Tuesday, May 23, 2006

Thinking About Performing II

The three of you who've read Again Faster since the beginning of May probably remember my article, "Thinking About Perfoming". For the rest of you, the original is available using the archive link to the right--it was posted on May 4th.

I was looking for a way to track my recovery levels and intensity as they related to workout difficulty and the time since I last worked out. I now have a month's worth of data.

I have about 30 entries that look like this: R1W4E5T48

R# is perceived recovery level: 1 (absolutely fresh)- 5(totally sore)
W# is perceived workout difficulty: 1 (easy) - 5 (insanity)
E# is my intensity: 1 (sleepwalking) - 5 (full bore intensity)
T# is number of hours since the last workout

The scientists among you will note that 30 entries is not nearly enough to establish statistical significance for any of my findings. I am making no such claims, so don't start any sh*t.

First, the obvious. There is a linear relationship between time since last workout and perceived recovery. More time, more recovery. I didn't need to collect any data to figure that one out. I also found that a greater recovery time translated into greater intensity during exercise.

Interestingly, I found that perceived recovery has little bearing on intensity. Common sense would dictate that the better an athlete feels, the harder he/she will work. In my case, this maxim didn't hold.

There were many instances where I felt like I was ready to rock, assigning a perceived recovery of 1 or 2, but my intensity languished. In these cases, the time since my last workout was invariably less than 20 hours.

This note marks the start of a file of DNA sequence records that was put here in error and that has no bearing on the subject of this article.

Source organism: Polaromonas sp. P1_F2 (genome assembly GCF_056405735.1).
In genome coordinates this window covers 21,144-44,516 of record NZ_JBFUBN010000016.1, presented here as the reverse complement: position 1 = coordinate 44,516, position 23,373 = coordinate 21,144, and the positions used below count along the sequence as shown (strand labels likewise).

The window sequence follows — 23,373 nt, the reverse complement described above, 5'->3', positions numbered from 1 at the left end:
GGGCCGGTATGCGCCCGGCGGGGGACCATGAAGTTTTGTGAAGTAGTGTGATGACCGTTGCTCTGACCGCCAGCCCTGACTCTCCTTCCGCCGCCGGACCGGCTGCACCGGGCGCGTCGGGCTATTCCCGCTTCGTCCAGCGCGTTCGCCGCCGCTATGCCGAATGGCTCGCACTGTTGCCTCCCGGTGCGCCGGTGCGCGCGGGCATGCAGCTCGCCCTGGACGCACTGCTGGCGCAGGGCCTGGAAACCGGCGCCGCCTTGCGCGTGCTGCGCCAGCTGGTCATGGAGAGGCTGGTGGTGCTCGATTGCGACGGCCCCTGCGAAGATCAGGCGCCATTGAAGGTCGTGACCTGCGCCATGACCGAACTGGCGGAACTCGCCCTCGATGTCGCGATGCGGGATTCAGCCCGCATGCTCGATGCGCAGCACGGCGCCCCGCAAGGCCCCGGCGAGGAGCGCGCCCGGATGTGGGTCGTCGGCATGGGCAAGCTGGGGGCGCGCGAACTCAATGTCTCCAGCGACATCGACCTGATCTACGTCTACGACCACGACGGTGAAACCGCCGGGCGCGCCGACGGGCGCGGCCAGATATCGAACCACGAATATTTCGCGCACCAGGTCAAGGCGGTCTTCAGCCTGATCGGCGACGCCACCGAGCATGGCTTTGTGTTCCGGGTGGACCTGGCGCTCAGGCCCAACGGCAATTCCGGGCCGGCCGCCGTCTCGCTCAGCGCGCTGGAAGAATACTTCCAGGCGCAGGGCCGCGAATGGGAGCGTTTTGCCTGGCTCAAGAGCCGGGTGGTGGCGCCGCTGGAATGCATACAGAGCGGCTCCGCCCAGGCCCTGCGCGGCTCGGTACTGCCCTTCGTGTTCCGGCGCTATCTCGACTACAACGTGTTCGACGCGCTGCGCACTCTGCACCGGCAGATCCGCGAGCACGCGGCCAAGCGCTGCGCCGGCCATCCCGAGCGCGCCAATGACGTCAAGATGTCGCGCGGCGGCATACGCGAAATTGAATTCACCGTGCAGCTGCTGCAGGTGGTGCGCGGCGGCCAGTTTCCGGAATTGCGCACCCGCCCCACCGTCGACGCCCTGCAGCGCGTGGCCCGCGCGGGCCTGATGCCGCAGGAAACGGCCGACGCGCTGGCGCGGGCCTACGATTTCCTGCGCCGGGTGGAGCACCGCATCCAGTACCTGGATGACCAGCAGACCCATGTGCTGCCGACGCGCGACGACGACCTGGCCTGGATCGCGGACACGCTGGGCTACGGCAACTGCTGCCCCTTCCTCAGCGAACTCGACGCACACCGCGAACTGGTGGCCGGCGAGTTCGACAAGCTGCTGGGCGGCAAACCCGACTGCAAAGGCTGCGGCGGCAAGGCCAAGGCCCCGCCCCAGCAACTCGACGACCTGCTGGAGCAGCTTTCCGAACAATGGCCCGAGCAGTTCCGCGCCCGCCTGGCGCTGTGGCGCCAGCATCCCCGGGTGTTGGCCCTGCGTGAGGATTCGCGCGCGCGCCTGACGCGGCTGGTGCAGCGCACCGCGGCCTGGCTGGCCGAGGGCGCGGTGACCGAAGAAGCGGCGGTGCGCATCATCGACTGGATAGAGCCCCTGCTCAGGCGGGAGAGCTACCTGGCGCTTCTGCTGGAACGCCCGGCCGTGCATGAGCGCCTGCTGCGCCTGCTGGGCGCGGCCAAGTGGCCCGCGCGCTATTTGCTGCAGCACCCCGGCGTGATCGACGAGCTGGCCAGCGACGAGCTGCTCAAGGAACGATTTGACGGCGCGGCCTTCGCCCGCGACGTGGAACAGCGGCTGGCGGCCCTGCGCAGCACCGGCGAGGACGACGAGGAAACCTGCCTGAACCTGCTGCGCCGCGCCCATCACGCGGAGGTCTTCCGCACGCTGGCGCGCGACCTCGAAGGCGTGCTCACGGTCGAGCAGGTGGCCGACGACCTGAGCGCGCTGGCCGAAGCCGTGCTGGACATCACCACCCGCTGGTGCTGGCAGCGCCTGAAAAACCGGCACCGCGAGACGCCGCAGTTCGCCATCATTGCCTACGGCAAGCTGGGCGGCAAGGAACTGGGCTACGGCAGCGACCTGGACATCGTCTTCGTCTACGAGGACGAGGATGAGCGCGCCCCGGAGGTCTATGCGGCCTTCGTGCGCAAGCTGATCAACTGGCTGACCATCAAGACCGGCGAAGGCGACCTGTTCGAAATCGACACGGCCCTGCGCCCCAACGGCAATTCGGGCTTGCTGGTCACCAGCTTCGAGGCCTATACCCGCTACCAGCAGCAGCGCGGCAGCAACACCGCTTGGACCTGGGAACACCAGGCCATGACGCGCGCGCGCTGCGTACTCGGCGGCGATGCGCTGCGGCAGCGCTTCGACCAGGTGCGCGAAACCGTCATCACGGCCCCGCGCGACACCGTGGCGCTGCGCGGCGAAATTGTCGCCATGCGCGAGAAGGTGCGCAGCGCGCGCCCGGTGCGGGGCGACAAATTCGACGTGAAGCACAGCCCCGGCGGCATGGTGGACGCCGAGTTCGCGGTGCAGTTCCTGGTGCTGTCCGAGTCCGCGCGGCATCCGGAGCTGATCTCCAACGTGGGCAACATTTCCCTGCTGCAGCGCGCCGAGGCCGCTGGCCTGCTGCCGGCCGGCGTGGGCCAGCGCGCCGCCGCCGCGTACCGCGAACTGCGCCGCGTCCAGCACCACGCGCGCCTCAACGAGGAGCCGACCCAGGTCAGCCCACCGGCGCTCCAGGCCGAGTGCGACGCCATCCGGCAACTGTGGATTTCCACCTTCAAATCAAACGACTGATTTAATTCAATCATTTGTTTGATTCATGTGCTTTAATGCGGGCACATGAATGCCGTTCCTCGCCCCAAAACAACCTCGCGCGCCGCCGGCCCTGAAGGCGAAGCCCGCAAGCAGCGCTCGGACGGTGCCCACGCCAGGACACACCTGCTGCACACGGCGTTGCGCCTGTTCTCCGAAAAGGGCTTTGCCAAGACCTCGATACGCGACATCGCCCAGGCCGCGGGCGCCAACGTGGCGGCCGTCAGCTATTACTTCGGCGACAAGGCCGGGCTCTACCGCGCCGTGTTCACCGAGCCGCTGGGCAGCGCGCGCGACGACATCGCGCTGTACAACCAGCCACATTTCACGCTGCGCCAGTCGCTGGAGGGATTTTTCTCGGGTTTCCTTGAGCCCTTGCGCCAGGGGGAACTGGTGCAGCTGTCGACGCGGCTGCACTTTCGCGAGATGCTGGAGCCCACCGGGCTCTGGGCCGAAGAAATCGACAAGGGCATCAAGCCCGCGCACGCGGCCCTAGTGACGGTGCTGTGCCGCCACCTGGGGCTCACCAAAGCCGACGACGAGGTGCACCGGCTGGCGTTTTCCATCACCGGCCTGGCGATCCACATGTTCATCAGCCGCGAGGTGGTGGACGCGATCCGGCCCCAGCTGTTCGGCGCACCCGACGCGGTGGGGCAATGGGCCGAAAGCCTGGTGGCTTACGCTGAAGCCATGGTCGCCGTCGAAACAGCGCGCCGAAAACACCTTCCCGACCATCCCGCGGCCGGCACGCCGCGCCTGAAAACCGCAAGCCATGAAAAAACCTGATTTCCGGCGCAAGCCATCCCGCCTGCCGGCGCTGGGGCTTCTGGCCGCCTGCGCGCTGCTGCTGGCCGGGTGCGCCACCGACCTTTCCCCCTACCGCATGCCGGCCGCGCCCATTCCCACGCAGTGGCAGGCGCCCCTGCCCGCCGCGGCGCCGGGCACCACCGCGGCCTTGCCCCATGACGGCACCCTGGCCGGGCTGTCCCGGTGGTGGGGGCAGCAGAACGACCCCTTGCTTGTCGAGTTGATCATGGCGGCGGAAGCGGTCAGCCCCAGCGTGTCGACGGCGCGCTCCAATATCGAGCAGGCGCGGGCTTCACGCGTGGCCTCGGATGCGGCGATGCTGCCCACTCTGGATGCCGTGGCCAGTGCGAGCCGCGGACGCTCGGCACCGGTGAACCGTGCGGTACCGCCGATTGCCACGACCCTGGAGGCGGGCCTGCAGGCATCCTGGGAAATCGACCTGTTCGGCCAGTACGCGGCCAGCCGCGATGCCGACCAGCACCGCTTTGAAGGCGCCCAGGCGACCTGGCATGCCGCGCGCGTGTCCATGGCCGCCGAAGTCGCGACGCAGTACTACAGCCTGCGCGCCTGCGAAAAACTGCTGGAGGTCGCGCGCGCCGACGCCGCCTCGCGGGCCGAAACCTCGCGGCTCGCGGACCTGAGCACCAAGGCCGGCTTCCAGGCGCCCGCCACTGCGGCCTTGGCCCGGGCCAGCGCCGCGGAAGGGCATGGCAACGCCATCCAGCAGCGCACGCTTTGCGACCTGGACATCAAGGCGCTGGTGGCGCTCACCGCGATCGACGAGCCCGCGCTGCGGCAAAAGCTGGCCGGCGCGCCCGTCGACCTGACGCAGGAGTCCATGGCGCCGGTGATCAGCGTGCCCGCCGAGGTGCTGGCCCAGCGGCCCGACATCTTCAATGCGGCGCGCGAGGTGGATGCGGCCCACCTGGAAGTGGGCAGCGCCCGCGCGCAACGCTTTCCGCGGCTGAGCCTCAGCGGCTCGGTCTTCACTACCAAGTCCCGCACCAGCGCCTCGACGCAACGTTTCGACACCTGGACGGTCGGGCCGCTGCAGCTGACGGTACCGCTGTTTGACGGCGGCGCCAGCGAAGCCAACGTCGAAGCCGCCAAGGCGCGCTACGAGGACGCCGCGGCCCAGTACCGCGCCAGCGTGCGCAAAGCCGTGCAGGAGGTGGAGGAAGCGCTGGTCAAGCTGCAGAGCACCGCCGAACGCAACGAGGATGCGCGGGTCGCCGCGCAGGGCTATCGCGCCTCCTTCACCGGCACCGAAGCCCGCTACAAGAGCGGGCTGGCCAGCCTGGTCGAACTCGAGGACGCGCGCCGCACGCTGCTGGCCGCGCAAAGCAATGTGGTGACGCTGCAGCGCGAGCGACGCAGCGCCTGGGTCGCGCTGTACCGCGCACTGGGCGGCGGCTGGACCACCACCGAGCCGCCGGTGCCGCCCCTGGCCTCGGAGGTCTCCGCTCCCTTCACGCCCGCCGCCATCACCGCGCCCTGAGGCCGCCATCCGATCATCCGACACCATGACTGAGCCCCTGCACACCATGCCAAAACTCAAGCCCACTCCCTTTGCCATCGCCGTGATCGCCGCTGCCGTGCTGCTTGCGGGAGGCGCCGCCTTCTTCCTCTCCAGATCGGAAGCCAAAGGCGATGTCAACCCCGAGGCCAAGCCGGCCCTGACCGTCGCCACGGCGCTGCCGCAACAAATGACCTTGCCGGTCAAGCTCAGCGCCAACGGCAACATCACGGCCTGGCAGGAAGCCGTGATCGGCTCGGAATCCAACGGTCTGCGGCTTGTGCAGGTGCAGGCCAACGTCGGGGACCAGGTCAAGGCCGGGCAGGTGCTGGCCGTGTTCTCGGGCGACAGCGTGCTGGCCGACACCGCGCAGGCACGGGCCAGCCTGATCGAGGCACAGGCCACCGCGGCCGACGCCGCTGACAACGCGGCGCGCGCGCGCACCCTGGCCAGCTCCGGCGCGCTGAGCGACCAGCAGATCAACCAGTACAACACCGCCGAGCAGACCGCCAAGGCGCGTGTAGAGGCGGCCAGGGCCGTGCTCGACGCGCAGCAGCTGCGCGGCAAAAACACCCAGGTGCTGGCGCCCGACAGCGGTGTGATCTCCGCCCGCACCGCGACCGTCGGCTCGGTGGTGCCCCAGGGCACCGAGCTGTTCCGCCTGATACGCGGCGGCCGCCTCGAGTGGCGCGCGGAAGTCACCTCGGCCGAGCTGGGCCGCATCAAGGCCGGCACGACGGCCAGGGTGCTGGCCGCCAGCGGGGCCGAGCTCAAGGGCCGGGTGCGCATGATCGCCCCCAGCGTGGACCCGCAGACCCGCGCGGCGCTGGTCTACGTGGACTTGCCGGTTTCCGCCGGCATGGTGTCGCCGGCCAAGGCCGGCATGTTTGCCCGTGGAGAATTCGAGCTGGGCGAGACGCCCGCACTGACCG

Why would I feel recovered and be unable to maintain good intensity?

My perception of recovery is directly related to muscle soreness and joint stiffness. If nothing hurts, I feel like I'm ready to train.

This may not be the case--DOMS (delayed onset muscle soreness) typically takes a day or two to set in. If I have a rest day, followed by two successive workouts, I may not feel the effects of the first workout by the time I start the second. The physiological damage from the first workout is not symptomatic when I begin the second workout, but it's still there. As a result, I cannot go at full intensity.

This is a theory based on a single case study--me. The data is not robust enough to prove a damn thing. Nonetheless, I believe this is interesting, and worth looking into.

Anecdotally, I found that every time I rated my workout intensity at 4 or 5 (full bore), 24+ hours had passed since my last workout. Recovery and intensity may have less to do with how you feel, and more to do with the time your body has had to repair itself.

I encourage you to start collecting data on various metrics that relate to your workouts. I'm always interested in new ways to quantify athletic training--if you have any insights, please drop me a line. As the data accumulates, we may find some universal truths regarding recovery and intensity. That would be a hell of a lot more useful than my bullsh*t...


Anonymous Anonymous said...

Jon, plenty of research has been done on this. Why not seek it out and build on what others have written?

5/25/2006 01:09:00 PM  
Blogger Jonathan Gilson said...

Simple--I'm a case study of one. I'm not terribly interested in the way that 35 untrained college freshman recovered after intense bouts of cycling in 1994. I want to know what works for me, and it's probably different from what works for you.

For this reason, I'm keeping my own data. It would be more efficient to build on the research of others, but I can't be sure it's applicable to me.

Your point is a good one--why reinvent the wheel? I read research constantly, and the thoughts of others constantly inform my bullsh*t.

In the end, I can influence the variables that inform my training. Any metric that lets me measure these variables, directly or indirectly, is useful to me.

5/25/2006 01:40:00 PM  

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